2. Do you have the same relative cleat position with each shoe / pedal combination? And please don't guess the answer.
3. Do you ride your mtb at as high an intensity as you ride your road bike?
4. When you say "I had an expert fit...........etc"; was that road bike only or both bikes?
Thanks for the quick response
I ride my road bike 80% of the time
I had my cleats set 9mm +/- back from the ball of my foot (size 43 shoe) on my road bike, but the fitter set them all the way back, I moved them back to where I had them (9mm) tonight just trying something!!, I use speedplay pedals on road bike. My mountain bike I also slid the cleat back after the fit; I use time attack pedals I have not changed them. I had the fit done this past October.
I raced my mountain bike quite a bit this past spring and did not notice the problem. Have not really ridden it hard lately
The fit was road bike only.
At first this problem of quad loading up only happened when I was riding hard on my trainer, but now it’s happing on the road.
This was the second fit this person has done for me, he’s from across the county and comes to our area once a yr to see old friends and does a few fits while he’s here.
I was having this problem before he came, that’s one reason I went back to see him.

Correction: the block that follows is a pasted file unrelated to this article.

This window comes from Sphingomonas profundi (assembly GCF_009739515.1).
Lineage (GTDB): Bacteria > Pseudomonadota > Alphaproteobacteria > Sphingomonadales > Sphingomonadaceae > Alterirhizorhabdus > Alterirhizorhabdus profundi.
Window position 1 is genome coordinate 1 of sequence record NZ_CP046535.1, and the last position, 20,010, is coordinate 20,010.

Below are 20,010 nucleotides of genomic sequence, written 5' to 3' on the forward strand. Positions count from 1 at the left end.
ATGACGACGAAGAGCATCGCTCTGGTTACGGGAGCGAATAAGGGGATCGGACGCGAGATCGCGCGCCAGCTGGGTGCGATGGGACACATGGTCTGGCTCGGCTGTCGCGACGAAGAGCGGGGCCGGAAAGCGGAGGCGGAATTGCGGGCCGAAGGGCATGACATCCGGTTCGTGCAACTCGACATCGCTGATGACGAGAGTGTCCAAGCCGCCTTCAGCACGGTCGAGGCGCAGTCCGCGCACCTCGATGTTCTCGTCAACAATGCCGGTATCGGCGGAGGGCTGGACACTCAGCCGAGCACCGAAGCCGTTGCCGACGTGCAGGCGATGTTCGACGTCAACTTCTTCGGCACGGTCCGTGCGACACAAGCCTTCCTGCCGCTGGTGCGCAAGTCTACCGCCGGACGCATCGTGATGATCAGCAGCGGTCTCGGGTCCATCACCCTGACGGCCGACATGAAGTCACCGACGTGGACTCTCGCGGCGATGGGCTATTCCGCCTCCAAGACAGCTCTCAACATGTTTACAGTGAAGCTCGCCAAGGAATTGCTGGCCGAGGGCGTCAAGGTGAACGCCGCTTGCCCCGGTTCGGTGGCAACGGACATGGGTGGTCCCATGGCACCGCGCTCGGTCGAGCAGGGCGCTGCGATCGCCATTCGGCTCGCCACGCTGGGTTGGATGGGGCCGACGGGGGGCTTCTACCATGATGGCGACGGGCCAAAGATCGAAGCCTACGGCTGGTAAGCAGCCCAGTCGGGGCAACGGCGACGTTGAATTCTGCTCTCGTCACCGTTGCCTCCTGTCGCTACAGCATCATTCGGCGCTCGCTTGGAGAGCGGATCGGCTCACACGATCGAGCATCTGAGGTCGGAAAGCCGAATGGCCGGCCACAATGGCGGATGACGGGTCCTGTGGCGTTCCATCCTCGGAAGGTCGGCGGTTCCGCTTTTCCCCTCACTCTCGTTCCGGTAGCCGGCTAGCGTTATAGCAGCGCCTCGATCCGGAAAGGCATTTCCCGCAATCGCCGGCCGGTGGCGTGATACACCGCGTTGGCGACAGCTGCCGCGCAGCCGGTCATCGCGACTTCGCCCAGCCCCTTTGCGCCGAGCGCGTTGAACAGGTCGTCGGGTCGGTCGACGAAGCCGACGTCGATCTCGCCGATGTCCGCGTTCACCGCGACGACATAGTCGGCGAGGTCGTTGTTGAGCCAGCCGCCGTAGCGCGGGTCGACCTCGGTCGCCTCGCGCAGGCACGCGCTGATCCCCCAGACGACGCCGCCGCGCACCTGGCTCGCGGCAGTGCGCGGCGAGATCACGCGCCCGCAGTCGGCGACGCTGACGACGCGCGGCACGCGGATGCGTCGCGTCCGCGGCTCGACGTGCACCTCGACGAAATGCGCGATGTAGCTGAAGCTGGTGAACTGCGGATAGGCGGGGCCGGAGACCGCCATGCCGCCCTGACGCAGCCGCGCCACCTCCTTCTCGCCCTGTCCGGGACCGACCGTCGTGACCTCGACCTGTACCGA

He changed the cleat location this go round from where he had them, just pushed them as far the way back ( towards the back of shoe) as they would go.
Steve Hogg says:
The problem is either over extension or under extension of the right leg. If it is over extension, typically the pain will be in the head of the quads just above the knee. If it is under extension, it will be in the belly of the quads.
The thing that occurs to me is that if you have evolved a compensatory response over years for not shimming the shorter leg, almost certainly by dropping or rotating forward the right hip, adding the shim may not have changed that leaving you with less leg extension than originally. Remove the shim as a trial and let me know the result.
The training plan for the rider lacking time
I am an age group 44-year-old, very average triathlete training for iron man distance. Focus is fun and hopefully slow improvement.